These are just a handful of tips from the team at Jesamondo to take into consideration.  The team of stylists at Jesamondo have a ton more ways of finding the right cut and/or color to improve the look and feel of your thinning hair.  Regular professional salon visits are recommended, especially while you are in the process of using Medi Tresse’s treatments such as PRP and/or laser therapy at home.

Posted by your Medi Tresse Team

The Benefit of Treating Female Hair Loss in Multiple Ways

benifits2aAt Medi Tresse Boston we offer a wide array of treatments for hair loss that treat the follicle in different ways.  From Platelet Rich Plasma (PRP) Therapy to Low Level Laser Therapy (LLLT) to Formula 82M, each of these treatments offer different benefits to help stimulate hair health and even regrow hair.  What is great about all of these treatment options is that on their own they are great options for our patients.

However, with many patients we often recommend the use of more than one type of treatment as we feel they can get even better results by utilizing the combined effects of both treatments. The first question we often receive is, “If I only do one type of treatment does that mean I will not see improvement in my hair?”  The answer to this question is no, as all of the treatments that we offer are clinically proven to improve hair health and in some cases stimulate regrowth when used on their own.  We often liken this approach to the approach used in weight loss.  It is possible to lose weight through dieting and it is possible to lose weight through exercise, however, when you combine both diet and exercise your approach is more effective, and you often see results more quickly.  Treating hair loss is really no different.

One of our favorite combinations of hair loss treatments is PRP and LLLT.  Both PRP and LLLT are great treatment options on their own; but since they treat the follicle in different ways, when combined we can see really excellent results.  PRP is great, because hair follicles survive on the nutrition they get from their blood supply, and that nutrition comes in the form of platelet activated growth factors. Platelets also tell the body to rejuvenate and repair. By delivering the platelets (via plasma) directly to the cells around the follicle, the growth factors become activated and essentially breathe new life into weak or dying follicles.  Alternatively, LLLT stimulates cellular metabolism at the molecular level of the hair follicle, thereby enhancing the quality of the hair produced from the hair follicle, and reversing miniaturization seen in female hair loss.  We feel that by combining PRP and LLLT, the patient is providing treatment to the follicle in multiple ways, which can make treatment even more effective.

If you're further curious about PRP hair loss therapy or LLLT hair loss treatments - as well as any of our treatment options - feel free to get in touch with our hair regrowth specialists. Medi Tresse is proud to provide hair regrowth options for women throughout Boston and Wellesley.

Posted by Rosie Scano, RN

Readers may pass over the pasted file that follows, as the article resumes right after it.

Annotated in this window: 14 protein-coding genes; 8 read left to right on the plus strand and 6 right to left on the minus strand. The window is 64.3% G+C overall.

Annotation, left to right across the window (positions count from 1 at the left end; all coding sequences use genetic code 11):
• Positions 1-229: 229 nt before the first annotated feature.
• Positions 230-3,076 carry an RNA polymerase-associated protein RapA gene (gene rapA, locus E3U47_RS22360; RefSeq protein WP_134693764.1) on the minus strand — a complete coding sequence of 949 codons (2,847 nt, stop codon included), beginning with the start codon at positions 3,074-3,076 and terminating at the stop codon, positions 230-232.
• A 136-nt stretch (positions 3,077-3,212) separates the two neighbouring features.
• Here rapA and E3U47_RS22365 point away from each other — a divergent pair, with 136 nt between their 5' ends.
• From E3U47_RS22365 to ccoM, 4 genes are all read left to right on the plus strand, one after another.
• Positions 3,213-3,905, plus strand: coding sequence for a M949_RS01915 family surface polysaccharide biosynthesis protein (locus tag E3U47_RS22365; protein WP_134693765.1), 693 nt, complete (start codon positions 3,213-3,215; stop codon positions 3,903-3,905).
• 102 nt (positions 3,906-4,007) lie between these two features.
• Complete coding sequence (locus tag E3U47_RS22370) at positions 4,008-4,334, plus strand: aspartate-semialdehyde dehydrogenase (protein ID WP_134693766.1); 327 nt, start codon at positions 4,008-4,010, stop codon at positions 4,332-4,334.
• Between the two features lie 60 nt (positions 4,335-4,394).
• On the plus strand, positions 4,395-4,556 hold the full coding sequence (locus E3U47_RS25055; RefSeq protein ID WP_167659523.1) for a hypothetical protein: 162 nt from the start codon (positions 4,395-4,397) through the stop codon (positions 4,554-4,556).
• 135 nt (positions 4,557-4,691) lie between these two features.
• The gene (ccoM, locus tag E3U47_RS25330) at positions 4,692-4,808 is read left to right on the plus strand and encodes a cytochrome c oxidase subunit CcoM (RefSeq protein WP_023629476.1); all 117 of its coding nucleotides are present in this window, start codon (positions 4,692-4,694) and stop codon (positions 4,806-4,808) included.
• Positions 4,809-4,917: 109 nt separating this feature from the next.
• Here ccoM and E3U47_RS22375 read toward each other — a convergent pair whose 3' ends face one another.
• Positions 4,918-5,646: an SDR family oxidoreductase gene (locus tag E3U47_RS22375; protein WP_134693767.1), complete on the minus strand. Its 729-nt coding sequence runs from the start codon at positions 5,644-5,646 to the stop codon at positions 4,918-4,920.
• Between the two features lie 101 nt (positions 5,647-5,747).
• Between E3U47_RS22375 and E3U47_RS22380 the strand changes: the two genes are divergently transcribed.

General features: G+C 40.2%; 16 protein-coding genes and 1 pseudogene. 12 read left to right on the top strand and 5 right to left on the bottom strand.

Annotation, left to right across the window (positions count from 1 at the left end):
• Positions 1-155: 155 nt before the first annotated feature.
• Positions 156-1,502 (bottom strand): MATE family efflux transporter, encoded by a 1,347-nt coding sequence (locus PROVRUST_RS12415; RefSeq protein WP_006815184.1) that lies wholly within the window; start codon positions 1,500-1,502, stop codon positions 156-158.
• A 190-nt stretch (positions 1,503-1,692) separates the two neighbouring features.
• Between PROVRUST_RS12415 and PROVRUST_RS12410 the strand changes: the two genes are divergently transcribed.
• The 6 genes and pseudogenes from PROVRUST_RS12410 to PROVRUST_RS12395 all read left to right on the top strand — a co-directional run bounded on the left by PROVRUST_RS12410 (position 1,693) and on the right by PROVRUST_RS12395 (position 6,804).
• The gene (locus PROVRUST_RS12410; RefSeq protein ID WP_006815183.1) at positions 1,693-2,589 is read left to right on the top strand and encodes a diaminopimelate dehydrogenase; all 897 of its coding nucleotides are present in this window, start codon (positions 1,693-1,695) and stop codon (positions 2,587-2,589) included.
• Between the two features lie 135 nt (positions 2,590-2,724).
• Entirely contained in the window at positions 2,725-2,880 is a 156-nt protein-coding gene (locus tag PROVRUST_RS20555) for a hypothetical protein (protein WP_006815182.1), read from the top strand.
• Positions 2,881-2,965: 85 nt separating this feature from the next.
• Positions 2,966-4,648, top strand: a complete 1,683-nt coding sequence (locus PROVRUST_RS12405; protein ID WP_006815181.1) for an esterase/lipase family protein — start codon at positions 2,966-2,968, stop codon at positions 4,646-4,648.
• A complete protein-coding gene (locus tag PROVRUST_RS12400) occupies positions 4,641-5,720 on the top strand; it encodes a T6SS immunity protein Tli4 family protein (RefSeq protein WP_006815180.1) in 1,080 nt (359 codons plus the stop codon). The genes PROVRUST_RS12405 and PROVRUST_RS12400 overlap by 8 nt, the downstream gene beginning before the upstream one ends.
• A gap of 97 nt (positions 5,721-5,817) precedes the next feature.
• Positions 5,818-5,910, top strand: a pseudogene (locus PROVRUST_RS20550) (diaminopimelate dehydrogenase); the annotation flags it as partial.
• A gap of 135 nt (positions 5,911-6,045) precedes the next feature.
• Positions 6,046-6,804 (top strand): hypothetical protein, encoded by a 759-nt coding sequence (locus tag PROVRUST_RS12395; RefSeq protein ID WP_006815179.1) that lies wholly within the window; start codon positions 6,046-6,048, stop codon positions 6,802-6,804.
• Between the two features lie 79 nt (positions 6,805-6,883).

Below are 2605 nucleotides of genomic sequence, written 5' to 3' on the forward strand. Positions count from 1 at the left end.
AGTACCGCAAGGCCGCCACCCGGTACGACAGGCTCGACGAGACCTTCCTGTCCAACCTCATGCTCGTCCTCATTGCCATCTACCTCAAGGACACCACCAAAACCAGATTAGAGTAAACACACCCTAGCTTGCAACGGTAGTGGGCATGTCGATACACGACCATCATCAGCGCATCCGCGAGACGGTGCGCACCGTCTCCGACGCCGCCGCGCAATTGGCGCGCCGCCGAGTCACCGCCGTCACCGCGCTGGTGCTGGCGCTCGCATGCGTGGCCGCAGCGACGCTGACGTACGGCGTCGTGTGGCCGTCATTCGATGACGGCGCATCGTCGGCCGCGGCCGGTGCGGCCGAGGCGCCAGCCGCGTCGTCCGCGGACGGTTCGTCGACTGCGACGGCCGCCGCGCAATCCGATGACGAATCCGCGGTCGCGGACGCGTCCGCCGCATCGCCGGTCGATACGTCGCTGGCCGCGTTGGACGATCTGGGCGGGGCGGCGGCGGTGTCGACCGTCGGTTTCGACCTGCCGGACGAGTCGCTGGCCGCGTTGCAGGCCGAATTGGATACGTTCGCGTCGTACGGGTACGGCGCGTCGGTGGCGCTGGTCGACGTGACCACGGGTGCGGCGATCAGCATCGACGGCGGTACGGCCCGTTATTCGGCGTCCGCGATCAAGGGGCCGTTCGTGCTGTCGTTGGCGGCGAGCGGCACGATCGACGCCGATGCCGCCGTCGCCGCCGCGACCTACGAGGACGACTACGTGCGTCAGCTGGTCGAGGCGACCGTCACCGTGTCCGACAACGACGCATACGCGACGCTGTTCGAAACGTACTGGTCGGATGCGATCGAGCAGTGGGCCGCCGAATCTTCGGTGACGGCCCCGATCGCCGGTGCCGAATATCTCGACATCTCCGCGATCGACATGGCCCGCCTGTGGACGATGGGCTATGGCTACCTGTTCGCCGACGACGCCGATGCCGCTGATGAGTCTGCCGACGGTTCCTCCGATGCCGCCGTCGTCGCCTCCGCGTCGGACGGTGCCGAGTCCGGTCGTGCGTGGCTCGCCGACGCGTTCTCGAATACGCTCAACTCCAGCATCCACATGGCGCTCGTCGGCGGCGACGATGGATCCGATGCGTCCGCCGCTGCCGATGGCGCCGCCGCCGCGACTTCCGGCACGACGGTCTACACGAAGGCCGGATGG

Platelet Rich Plasma (PRP) Therapy A Treatment Option for Alopecia Areata

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Although Platelet Rich Plasma (PRP) was originally studied with the intent to treat Androgenic Alopecia, or Female and Male Pattern Hair loss, the research just keeps getting better and better!  There have been several very exciting studies showing that PRP is also useful to treat other kinds of Alopecia conditions, one of which is Alopecia Areata.

Alopecia Areata is considered to be an autoimmune reaction in the body that results in patchy loss of hair, typically on the head. At any time in life, most commonly starting in adulthood, a person with Alopecia Areata may start to see small circular areas of hair loss emerge. There may only be one area or several, but typically the area starts small and can become quite large in diameter.  In most cases, this is temporary and hair will begin to regrow and fill in. Unfortunately, the event typically re-occurs, and the person experiences the loss all over again, often in different areas then before.  It is also possible that hair will never grow back.

Up until recently, this type of hair loss was treated solely with steroids – both through injections into the area of loss in addition to topical creams.  Unfortunately, this still is not a cure and strong steroids are needed to illicit a positive response. Using these steroids long-term is never a favorable choice. Long-term use of steroids in the scalp can lead to thinning and weakening of the skin, as well as rebound irritation or skin reactions. Furthermore, because of the nature of the condition, most patients have to return multiple times a year to get more treatments.

Fortunately, with new advances in research involving PRP, we can now confidently offer PRP as a treatment alternative to steroids for Alopecia Areata!

This is similar to how we use PRP to treat Female Pattern Hair loss; by encouraging healing of injured follicle cells, we also use it to facilitate repair of cells affected by Alopecia Areata.  We recommend a series of 3 PRP treatments, however, in as little as a single treatment we can already see hair regrowth over the area(s) of loss much quicker than we would if steroids were used, without the long-term negative side effects! It is also thought that because this is a healing procedure, that PRP treatments can aid in decreasing the chances or number of re-occurrences of Alopecia Areata. It’s a win-win!!

Please, feel free to get in touch with us today to learn more about PRP and Alopecia Areata, or to schedule an appointment!

Posted by Lacey Sellati, RN, PA-C

LaserCap® Company Receives FDA Clearance for LCPRO™ as a Women’s Hair Loss Treatment Device